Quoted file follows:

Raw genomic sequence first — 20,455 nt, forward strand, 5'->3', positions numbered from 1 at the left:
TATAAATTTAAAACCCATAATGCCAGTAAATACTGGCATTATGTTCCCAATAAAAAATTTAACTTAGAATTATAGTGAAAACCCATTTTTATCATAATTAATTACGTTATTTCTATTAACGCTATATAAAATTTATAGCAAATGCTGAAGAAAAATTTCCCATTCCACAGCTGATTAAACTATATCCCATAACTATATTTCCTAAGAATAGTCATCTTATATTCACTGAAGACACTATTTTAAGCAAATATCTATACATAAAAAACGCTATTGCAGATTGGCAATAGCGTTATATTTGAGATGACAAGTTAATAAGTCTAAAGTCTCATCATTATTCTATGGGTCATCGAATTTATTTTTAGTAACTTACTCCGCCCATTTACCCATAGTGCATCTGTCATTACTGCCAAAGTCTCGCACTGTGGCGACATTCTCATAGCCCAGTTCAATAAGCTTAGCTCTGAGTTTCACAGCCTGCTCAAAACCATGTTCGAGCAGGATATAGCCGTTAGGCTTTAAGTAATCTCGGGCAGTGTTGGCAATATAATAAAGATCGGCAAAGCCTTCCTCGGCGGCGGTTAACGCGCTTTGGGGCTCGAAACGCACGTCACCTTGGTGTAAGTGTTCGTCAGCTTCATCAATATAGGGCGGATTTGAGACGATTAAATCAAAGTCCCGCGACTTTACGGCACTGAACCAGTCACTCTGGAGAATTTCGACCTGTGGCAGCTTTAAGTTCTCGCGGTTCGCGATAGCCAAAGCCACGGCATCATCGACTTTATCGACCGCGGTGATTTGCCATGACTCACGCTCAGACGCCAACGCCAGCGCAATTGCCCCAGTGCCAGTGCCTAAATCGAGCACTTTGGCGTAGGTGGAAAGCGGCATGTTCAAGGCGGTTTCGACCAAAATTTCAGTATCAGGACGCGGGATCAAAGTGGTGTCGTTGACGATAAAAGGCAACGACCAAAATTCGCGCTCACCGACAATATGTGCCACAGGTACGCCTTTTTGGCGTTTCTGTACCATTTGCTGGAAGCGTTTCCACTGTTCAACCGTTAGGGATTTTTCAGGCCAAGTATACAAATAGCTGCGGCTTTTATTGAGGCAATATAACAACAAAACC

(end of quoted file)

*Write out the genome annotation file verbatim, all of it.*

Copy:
Raw genomic sequence first — 20,455 nt, forward strand, 5'->3', positions numbered from 1 at the left:
TATAAATTTAAAACCCATAATGCCAGTAAATACTGGCATTATGTTCCCAATAAAAAATTTAACTTAGAATTATAGTGAAAACCCATTTTTATCATAATTAATTACGTTATTTCTATTAACGCTATATAAAATTTATAGCAAATGCTGAAGAAAAATTTCCCATTCCACAGCTGATTAAACTATATCCCATAACTATATTTCCTAAGAATAGTCATCTTATATTCACTGAAGACACTATTTTAAGCAAATATCTATACATAAAAAACGCTATTGCAGATTGGCAATAGCGTTATATTTGAGATGACAAGTTAATAAGTCTAAAGTCTCATCATTATTCTATGGGTCATCGAATTTATTTTTAGTAACTTACTCCGCCCATTTACCCATAGTGCATCTGTCATTACTGCCAAAGTCTCGCACTGTGGCGACATTCTCATAGCCCAGTTCAATAAGCTTAGCTCTGAGTTTCACAGCCTGCTCAAAACCATGTTCGAGCAGGATATAGCCGTTAGGCTTTAAGTAATCTCGGGCAGTGTTGGCAATATAATAAAGATCGGCAAAGCCTTCCTCGGCGGCGGTTAACGCGCTTTGGGGCTCGAAACGCACGTCACCTTGGTGTAAGTGTTCGTCAGCTTCATCAATATAGGGCGGATTTGAGACGATTAAATCAAAGTCCCGCGACTTTACGGCACTGAACCAGTCACTCTGGAGAATTTCGACCTGTGGCAGCTTTAAGTTCTCGCGGTTCGCGATAGCCAAAGCCACGGCATCATCGACTTTATCGACCGCGGTGATTTGCCATGACTCACGCTCAGACGCCAACGCCAGCGCAATTGCCCCAGTGCCAGTGCCTAAATCGAGCACTTTGGCGTAGGTGGAAAGCGGCATGTTCAAGGCGGTTTCGACCAAAATTTCAGTATCAGGACGCGGGATCAAAGTGGTGTCGTTGACGATAAAAGGCAACGACCAAAATTCGCGCTCACCGACAATATGTGCCACAGGTACGCCTTTTTGGCGTTTCTGTACCATTTGCTGGAAGCGTTTCCACTGTTCAACCGTTAGGGATTTTTCAGGCCAAGTATACAAATAGCTGCGGCTTTTATTGAGGCAATATAACAACAAAACC